It can seem daunting to make key decisions about your e-commerce business right at the start. One of the choices that must be made is how you should register an e-commerce business, whether it is as a sole trader or a limited company. Both have pros and cons, so let’s look at these options so you will be making an informed decision.
Too often new business owners can associate sole trader as the default starting position, and limited company as the goal to grow to, but it’s just not that simple. You can register as a limited company from your e-commerce business’ inception or you may want to remain a sole trader regardless of your growth.
Registering as a Sole Trader
Sole Trader businesses make up a large majority of businesses in the UK and with good reason. They are easy (and free) to set up, there is less regulation on them, and start-up costs are likely to be minimised. You will also be required to register for self-assessment, and as such, will need to fulfill those obligations each tax year.
Additionally, you will be able to minimise your accounting costs as annual accounts will not be required. You will, of course, still need to maintain stringent records of your income and expenditure for tax purposes. As a sole trader, you will also retain 100% of the profit from your e-commerce business. If your e-commerce business is in its early days, profits may be small, so holding onto them in their entirety can be crucial to keeping your personal finances on track. Finally, you can make changes with minimal fuss. Whether you are looking to change your business name, accounting date or structure, all these choices are easier to adjust as a sole trader.
While all that sounds tempting, limited companies exist for a reason, and the main drawback of a sole trader business is also the main benefit of a limited company – liability. If you are registered as a sole trader, then all debts and liabilities of the business are yours. If the e-commerce business goes bust, you do too, and if a lawsuit occurs, your personal financial situation will pay the toll. Additionally, while sole trader start-up costs are smaller, you may find it harder to amass outside funding, even in the form of a bank loan, as would-be lenders will be wary of your ability to pay back your debts if your business goes through a rough time.
Registering as a Limited Company
If you register as a limited company, you will portray your e-commerce business as more professional and established. A similar logic can be applied to voluntarily registering for VAT. Because of this projected image, you are likely to find outside capital easier to obtain, and possibly even preferential treatment or prices with manufacturers and wholesalers. As mentioned above, one of the primary purposes of a limited company is to limit your liability; the company’s debts remain within the company and don’t affect your personal finances. Additional benefits, such as pensions, are allowable business expenses in a limited company, giving Directors a distinct tax advantage over sole traders.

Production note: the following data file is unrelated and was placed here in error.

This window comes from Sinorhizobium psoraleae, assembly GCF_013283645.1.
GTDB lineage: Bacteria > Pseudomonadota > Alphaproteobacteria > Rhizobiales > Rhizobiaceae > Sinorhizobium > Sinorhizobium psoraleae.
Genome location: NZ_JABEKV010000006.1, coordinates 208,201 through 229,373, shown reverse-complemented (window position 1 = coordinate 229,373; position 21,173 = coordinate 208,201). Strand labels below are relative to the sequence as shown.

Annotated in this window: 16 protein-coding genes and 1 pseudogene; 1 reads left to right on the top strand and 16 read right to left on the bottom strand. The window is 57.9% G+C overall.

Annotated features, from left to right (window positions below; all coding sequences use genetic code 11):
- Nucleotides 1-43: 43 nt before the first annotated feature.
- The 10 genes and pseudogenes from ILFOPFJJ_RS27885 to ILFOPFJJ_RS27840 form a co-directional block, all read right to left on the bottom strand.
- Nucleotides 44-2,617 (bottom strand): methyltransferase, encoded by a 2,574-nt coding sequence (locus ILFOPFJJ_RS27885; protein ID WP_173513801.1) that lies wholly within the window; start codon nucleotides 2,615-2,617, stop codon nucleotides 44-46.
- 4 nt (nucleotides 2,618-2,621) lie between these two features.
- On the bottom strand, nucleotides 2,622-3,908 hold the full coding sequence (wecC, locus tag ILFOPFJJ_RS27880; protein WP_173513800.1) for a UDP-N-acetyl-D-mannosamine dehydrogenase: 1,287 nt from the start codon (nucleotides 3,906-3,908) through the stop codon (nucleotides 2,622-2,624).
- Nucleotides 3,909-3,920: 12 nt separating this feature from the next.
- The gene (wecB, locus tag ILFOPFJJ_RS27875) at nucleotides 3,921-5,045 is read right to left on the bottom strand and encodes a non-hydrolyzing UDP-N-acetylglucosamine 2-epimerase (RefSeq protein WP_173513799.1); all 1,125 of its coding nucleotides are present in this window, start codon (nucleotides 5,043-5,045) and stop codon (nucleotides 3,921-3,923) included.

There are downsides to a limited company too. They are more complex to set up and require fees to be paid. If you are happy to register your e-commerce business yourself, it can cost as little as £12 on the HMRC website, but you will most likely require an accountant to do a company formation as mistakes at this stage can be costly down the line. You will need to submit yearly accounts, which again will likely raise your accountancy budget, and limited companies have more regulation to adhere to across the board.
What are the other options for an e-commerce business?
While we may be examining the advantages and disadvantages of two particular entity structures, you can, of course, register as a Partnership or Limited Liability Partnership (LLP) if you share control of your e-commerce business. A partnership works in a similar way to a sole trader-ship and an LLP works similarly to a limited company.
Choosing how to register an e-commerce business
Now the advantages and disadvantages have been laid out, the decision of whether to register an e-commerce business as a sole trader or limited company should seem clearer, but it’s not a choice to be made lightly. Limiting your liability and the appearance of size are the major benefits of beginning as a limited company, but if funds are likely to be tight and your choices aren’t set in stone, then the flexibility of a sole tradership will work very well.
How to register
Once you have decided on your business’ initial path, you may register it via the HMRC website. If your e-commerce business is already up and running but you would like to change its entity structure you can also do this via the HMRC website. To make sure this is done correctly, you are best running it past your accountant. You can also request that a professional or accountant register on your behalf, making the process stress-free.
The next steps
Whichever way you decide to go, you can grow your e-commerce business swiftly and effectively. If you are looking for help in making the decision or have made it but need assistance scaling your business then get in touch with our team.
The best time to start is now.